These solution-based devices have overcome the limitations of earlier systems and have met the strict requirements of the automotive industry, which include an operating-temperature range from –40 to +85°C, a 10-year lifetime, and a high resistance to ultraviolet radiation. Several million are produced each year for internal and external auto-dimming mirrors in automobiles.

The system has been researched for use in displays at Bayer AG, and several display-related patents arose from that work. But it seems that Bayer AG has decided not to commercialize the display-related technology itself. The company appears to have consolidated its electrochromic-patent portfolio and is attempting to license it.



Fig. 2: Viologen molecules become highly colored radicals when charged.



Fig. 3: A generic viologen molecule attached to nanostructured titanium dioxide (TiO) films (titania) represents the new wave of electrochromic materials. These molecules bind irreversibly to the electrode surface.



Fig. 4: The NanoChromics display device fixes the electrochromic material to the front electrode. It can be driven by 1-V drivers, is bistable, and is highly compatible with existing TN-LCD manufacturing processes.


Increasing Switching Speeds

The limitation of solution-based viologen systems is slow switching speeds due to the excessively slow diffusion of solution-phase molecules toward the electrode in order to be charged. In addition, the architecture of even a simple direct-drive display is complicated by the fact that as they are being addressed, tracks to pixels would be intrinsically colored by viologens along the tracks. This could be overcome by insulating the areas around the pixel, a particularly difficult process step in displays with small feature sizes and comparatively dense pixel arrays.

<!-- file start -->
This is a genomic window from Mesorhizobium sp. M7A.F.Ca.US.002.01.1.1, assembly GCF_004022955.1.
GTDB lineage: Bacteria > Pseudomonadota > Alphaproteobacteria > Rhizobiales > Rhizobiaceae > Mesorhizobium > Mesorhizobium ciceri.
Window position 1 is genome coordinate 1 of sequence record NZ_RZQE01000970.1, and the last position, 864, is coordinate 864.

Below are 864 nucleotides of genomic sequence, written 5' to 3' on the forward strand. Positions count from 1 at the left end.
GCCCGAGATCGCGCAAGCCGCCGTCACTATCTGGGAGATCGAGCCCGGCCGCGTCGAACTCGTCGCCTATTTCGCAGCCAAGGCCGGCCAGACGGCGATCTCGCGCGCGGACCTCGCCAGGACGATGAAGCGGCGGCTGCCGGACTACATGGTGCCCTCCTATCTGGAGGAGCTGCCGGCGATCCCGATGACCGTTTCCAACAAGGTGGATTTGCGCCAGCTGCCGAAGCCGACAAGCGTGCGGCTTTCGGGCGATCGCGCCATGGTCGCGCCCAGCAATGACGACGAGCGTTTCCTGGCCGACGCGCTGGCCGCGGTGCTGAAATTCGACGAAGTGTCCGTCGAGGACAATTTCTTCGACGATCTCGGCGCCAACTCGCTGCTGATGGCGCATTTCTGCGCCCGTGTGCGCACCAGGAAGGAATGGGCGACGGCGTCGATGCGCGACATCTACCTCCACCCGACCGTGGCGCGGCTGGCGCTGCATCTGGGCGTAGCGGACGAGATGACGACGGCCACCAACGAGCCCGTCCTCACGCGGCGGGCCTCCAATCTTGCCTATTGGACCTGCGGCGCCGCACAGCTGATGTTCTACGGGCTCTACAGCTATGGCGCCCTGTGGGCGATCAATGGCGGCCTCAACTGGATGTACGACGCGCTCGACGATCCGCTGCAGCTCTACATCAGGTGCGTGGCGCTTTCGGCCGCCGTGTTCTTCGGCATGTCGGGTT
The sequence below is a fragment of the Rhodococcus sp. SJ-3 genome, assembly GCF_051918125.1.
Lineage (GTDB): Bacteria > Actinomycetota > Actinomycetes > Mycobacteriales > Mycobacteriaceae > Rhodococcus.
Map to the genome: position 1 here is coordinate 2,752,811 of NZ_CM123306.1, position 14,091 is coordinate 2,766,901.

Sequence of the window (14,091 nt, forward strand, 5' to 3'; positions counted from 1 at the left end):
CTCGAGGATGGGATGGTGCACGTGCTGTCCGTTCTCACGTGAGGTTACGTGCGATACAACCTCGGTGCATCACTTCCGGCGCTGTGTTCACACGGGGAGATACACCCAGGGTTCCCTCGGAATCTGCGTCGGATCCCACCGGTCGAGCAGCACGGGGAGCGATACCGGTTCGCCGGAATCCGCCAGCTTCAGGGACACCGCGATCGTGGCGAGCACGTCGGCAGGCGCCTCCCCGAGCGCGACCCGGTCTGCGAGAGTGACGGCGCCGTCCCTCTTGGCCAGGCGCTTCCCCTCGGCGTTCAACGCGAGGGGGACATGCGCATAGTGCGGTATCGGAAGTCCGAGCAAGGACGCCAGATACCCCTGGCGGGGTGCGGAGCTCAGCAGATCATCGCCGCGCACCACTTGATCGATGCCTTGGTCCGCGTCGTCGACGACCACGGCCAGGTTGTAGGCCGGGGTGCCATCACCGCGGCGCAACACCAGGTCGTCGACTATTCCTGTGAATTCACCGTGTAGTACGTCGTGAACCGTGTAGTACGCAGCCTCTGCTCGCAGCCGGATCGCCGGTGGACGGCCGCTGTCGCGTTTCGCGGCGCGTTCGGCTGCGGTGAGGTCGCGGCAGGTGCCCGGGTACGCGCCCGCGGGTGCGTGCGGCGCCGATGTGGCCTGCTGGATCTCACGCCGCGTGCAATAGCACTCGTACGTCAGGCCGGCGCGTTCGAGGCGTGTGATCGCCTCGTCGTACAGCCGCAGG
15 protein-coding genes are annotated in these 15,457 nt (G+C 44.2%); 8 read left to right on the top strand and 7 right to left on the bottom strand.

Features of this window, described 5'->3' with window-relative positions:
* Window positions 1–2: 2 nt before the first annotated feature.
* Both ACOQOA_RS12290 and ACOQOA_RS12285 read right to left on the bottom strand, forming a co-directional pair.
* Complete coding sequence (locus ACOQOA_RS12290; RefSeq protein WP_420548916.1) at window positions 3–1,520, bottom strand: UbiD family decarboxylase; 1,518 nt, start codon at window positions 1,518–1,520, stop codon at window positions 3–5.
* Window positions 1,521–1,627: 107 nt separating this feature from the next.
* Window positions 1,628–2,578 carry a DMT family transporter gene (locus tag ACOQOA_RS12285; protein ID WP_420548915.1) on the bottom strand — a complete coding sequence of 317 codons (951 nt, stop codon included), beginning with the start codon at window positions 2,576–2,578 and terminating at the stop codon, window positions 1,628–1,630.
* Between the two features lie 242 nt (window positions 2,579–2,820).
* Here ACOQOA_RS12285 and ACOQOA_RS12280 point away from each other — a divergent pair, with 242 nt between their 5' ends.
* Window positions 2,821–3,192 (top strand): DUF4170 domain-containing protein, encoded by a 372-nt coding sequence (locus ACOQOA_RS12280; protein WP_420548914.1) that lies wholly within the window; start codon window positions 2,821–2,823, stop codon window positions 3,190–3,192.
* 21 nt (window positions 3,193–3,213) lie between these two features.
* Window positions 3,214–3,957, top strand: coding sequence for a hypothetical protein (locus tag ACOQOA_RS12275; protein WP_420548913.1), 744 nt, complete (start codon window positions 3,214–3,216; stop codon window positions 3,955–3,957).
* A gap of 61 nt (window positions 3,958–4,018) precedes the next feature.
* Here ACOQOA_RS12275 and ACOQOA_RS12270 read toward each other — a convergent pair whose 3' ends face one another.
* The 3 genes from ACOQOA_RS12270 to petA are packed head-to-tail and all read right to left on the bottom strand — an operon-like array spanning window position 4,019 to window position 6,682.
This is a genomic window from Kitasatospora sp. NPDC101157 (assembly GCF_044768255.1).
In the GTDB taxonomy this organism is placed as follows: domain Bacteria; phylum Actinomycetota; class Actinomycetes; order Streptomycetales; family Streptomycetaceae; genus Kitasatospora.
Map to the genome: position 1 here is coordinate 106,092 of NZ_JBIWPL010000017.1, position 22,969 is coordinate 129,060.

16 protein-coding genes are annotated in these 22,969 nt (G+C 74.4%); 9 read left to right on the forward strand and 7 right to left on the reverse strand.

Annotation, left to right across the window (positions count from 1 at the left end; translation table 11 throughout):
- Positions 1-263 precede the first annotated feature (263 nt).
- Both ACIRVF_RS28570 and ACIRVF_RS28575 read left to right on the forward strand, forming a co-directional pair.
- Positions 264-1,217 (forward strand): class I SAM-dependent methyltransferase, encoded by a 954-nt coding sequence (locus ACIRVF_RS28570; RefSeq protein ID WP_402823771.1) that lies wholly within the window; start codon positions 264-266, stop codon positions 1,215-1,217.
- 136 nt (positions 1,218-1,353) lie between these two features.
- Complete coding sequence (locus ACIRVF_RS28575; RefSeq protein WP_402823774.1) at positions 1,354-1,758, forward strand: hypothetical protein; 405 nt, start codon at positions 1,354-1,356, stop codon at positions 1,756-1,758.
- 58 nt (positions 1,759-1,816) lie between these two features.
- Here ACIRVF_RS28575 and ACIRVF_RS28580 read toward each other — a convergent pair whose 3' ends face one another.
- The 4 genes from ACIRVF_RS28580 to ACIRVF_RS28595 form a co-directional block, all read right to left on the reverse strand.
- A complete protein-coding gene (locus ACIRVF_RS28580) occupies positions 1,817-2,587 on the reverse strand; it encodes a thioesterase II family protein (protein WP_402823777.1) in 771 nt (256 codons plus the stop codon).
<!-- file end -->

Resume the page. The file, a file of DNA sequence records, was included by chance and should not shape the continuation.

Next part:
The solution to slow switching speed arrived with the advent of high-surface-area electrodes utilizing nanomaterials to which many hundreds of viologen monolayers could be directly attached. This replaced the slow diffusion of viologen in solution, and also allowed the pixels to be patterned directly by printing the high-surface-area electrode material directly onto the pixel areas. Ironically, LCD technology – the dominant display technology that hindered electrochromism's early commercialization – has now developed manufacturing technologies that are being put to use in building electrochromic devices.

NanoChromics Technology

The structure of a NanoChromics electro-chromic device incorporates a nanocrystalline, nanoporous film (titania) as the coloring electrode (cathode) onto which a monolayer of electrochromic viologen molecules is anchored (Fig. 3). The difference between these molecules and earlier ones is that they are designed to bind irreversibly to the surface of the electrode.